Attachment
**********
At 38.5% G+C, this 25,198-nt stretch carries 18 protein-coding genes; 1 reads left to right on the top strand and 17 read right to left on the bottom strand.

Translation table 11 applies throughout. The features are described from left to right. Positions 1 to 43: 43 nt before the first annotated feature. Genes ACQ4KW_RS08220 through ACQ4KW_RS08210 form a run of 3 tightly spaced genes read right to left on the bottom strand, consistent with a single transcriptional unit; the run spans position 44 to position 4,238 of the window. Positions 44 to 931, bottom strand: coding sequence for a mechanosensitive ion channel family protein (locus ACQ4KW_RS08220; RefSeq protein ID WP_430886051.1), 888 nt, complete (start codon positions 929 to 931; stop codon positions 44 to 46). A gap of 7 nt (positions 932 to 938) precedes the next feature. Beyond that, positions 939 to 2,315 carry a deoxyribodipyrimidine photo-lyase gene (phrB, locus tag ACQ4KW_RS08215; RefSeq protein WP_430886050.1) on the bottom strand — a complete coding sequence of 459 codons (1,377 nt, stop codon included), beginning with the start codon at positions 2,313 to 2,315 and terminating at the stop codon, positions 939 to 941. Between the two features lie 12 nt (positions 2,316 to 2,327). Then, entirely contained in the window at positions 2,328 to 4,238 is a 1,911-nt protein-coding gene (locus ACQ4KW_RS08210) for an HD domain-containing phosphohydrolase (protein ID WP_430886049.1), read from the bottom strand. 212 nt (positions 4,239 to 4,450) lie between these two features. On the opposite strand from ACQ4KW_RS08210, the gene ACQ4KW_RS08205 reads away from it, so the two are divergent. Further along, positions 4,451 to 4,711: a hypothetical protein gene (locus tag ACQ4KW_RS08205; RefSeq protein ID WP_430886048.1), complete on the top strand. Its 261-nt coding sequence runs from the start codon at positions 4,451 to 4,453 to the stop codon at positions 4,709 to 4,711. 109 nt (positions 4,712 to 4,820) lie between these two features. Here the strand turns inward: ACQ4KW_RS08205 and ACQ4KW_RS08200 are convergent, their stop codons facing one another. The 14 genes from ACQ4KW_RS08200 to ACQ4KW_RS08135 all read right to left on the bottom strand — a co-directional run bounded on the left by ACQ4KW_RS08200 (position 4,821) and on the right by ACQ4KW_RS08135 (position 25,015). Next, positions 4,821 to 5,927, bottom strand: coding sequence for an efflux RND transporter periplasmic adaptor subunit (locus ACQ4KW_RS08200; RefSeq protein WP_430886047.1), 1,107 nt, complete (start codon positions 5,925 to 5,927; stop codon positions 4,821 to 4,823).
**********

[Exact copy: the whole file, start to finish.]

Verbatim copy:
At 38.5% G+C, this 25,198-nt stretch carries 18 protein-coding genes; 1 reads left to right on the top strand and 17 read right to left on the bottom strand.

Translation table 11 applies throughout. The features are described from left to right. Positions 1 to 43: 43 nt before the first annotated feature. Genes ACQ4KW_RS08220 through ACQ4KW_RS08210 form a run of 3 tightly spaced genes read right to left on the bottom strand, consistent with a single transcriptional unit; the run spans position 44 to position 4,238 of the window. Positions 44 to 931, bottom strand: coding sequence for a mechanosensitive ion channel family protein (locus ACQ4KW_RS08220; RefSeq protein ID WP_430886051.1), 888 nt, complete (start codon positions 929 to 931; stop codon positions 44 to 46). A gap of 7 nt (positions 932 to 938) precedes the next feature. Beyond that, positions 939 to 2,315 carry a deoxyribodipyrimidine photo-lyase gene (phrB, locus tag ACQ4KW_RS08215; RefSeq protein WP_430886050.1) on the bottom strand — a complete coding sequence of 459 codons (1,377 nt, stop codon included), beginning with the start codon at positions 2,313 to 2,315 and terminating at the stop codon, positions 939 to 941. Between the two features lie 12 nt (positions 2,316 to 2,327). Then, entirely contained in the window at positions 2,328 to 4,238 is a 1,911-nt protein-coding gene (locus ACQ4KW_RS08210) for an HD domain-containing phosphohydrolase (protein ID WP_430886049.1), read from the bottom strand. 212 nt (positions 4,239 to 4,450) lie between these two features. On the opposite strand from ACQ4KW_RS08210, the gene ACQ4KW_RS08205 reads away from it, so the two are divergent. Further along, positions 4,451 to 4,711: a hypothetical protein gene (locus tag ACQ4KW_RS08205; RefSeq protein ID WP_430886048.1), complete on the top strand. Its 261-nt coding sequence runs from the start codon at positions 4,451 to 4,453 to the stop codon at positions 4,709 to 4,711. 109 nt (positions 4,712 to 4,820) lie between these two features. Here the strand turns inward: ACQ4KW_RS08205 and ACQ4KW_RS08200 are convergent, their stop codons facing one another. The 14 genes from ACQ4KW_RS08200 to ACQ4KW_RS08135 all read right to left on the bottom strand — a co-directional run bounded on the left by ACQ4KW_RS08200 (position 4,821) and on the right by ACQ4KW_RS08135 (position 25,015). Next, positions 4,821 to 5,927, bottom strand: coding sequence for an efflux RND transporter periplasmic adaptor subunit (locus ACQ4KW_RS08200; RefSeq protein WP_430886047.1), 1,107 nt, complete (start codon positions 5,925 to 5,927; stop codon positions 4,821 to 4,823).